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The only way: say one thing; do the other

And when he (Jesus – in Jerusalem around AD 30) entered the temple, the chief priests and the elders of the people came up to him as he was teaching, and said, “By what authority are you doing these things, and who gave you this authority?” Jesus answered them… So they answered Jesus, “We do not know.” And he said to them, “Neither will I tell you by what authority I do these things. But what do you think? A man had two sons. And he went to the first and said, ‘Son, go and work in the vineyard today.’ And he answered, ‘I will not,’ but afterward he changed his mind and went. And he went to the other son and said the same. And he answered, ‘I go, sir,’ but did not go. Which of the two did the will of his father?” They said, “The first.” Jesus said to them, “Truly, I say to you, the tax collectors and the prostitutes go into the kingdom of God before you. For John came to you in the way of righteousness, and you did not believe him, but the tax collectors and the prostitutes believed him. And even when you saw it, you did not afterward change your minds and believe him.” Matthew 21:23-32 

 
One of the intriguing things about Donald Trump is the number of times that he seems to change his mind. He tweets and does the opposite. Very lately he pulls US troops out of Syria immediately. A few days later this is to be done very gradually. Maybe imperceptibly?

Look above therefore to a story Jesus told to the authorities in Jerusalem - religious, legal and political - in the last few days before he was put to death by them. They were challenging his authority face-to-face. What right did he have to teach them, of all people, them the authorities…?

“What do you think? A man had two sons. And he went to the first and said, ‘Son, go and work in the vineyard today.’ And he answered, ‘I will not,’ but afterward he changed his mind and went. And he went to the other son and said the same. And he answered, ‘I go, sir,’ but did not go. Which of the two did the will of his father?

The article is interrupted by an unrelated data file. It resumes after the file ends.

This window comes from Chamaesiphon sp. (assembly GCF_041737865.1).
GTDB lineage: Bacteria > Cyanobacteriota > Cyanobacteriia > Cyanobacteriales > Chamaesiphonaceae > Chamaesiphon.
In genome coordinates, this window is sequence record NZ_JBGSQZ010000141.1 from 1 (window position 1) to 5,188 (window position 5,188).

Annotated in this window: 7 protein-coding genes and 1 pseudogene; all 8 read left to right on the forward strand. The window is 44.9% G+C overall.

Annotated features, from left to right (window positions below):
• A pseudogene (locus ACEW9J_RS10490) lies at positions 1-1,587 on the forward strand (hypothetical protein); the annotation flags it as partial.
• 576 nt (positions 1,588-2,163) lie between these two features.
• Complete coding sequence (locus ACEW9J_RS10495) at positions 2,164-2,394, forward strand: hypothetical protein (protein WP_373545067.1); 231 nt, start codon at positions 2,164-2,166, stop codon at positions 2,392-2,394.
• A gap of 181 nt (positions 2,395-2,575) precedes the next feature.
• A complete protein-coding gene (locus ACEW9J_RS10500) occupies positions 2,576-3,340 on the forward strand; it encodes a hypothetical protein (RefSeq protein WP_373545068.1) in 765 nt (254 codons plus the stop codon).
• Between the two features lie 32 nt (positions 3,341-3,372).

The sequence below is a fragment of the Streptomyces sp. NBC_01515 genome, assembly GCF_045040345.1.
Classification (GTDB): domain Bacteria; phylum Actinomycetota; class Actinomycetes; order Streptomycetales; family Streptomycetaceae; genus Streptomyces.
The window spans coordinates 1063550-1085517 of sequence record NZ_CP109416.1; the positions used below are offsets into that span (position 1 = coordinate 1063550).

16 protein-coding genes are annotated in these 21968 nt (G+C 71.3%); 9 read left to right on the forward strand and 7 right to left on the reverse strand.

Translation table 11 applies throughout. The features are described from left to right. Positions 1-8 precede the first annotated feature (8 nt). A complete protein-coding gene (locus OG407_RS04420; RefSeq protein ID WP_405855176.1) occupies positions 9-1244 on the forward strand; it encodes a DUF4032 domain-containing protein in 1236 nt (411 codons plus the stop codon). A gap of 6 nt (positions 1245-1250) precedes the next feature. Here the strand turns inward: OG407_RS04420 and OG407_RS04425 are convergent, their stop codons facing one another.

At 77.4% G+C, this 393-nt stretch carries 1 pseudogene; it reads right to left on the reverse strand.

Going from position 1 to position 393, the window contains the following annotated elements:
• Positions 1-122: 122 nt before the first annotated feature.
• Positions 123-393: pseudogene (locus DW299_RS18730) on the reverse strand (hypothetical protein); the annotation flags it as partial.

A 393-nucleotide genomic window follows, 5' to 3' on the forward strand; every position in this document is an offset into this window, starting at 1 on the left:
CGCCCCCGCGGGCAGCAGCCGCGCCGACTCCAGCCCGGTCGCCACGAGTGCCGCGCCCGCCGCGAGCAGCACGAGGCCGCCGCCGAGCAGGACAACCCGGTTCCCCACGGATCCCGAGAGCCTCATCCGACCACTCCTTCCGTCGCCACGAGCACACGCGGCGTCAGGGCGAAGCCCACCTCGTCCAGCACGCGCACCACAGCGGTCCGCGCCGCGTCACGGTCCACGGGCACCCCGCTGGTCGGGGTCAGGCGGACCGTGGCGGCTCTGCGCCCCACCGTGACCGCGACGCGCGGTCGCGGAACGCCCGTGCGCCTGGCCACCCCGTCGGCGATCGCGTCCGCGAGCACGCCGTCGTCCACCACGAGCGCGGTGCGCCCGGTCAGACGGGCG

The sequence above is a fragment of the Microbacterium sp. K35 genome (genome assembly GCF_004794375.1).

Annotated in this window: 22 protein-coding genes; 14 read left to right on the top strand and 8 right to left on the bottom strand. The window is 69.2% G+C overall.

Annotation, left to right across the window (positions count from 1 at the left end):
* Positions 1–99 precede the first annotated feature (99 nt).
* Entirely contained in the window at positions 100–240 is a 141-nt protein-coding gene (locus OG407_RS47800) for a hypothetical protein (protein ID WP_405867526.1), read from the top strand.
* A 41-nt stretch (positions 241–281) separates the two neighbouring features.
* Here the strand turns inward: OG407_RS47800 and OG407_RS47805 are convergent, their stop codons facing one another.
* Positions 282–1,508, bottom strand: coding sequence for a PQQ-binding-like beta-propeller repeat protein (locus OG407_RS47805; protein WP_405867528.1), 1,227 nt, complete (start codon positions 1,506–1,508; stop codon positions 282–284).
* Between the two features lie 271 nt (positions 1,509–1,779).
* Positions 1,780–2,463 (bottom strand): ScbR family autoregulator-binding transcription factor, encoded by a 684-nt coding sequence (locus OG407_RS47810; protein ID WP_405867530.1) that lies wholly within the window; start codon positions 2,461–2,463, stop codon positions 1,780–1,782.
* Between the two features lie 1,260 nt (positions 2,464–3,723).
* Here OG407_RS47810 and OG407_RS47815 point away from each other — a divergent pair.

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‘One thing you can give and still keep is your word.’ (Anon.)
Can we apply that to Donald Trump? When he says “I will”, will he? Will he actually do what he’s talking about? Or will he, like both sons in Jesus’ story, actually end up doing the opposite? Actually, in passing, isn’t that what happens with election manifestos? And – again – will that happen to what is being said these days about Brexit?

But let’s get back to AD 30. Jesus asked the great and the good that key question, “Which of the two sons did the will of his father?” They said, “The first.” 

That was the one who said, ‘I won’t work in your vineyard today’ but afterwards changed his mind and did go. The father asked his sons to work. It wasn’t what they said that counted. It was what they did that mattered. I need to apply that to me as well as to Donald Trump, Brexiters and Remainers.

But Jesus had something more important that economics – and even war - on his mind. Although he was facing death – his own death – within days – he was concerned about those standing there listening to him. He wasn’t concerned about their words. He was concerned about where their deeds were taking them. 

Here’s what he said to them (a tad embellished by me) after the story of the vineyard sons. “What I’m about to tell you is true.” Jesus said to them. “Fifth columnist tax farmers and prostitutes will enter the kingdom of God ahead of you. John the Baptist came to show you the righteous way to live. And you didn’t believe him. But the fifth columnist tax farmers did and the prostitutes did. You watched them change visibly. But, even then, you didn’t change your minds. You didn’t believe him.”

 
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‘No wickedness on earth is more common than the various forms of deceit.’ (William S Plumer, teacher and author, 1802-1880)
All around us it seems that people say one thing and do another. Not only in the US and UK. In Jersey too. Not only in war and economics but in the home as well. 

When John the Baptist came and asked people to change it was those who did change their deeds that Jesus endorsed – not those who talked about it. Will those who don’t do at work and at home what they’ve said and sung in church get away with it? In the end?

Is it the same for me also with regard to the good news of Jesus? Will it only apply to me if I do what Jesus says? What do you think? What do you do?

 
Sinner Syvret

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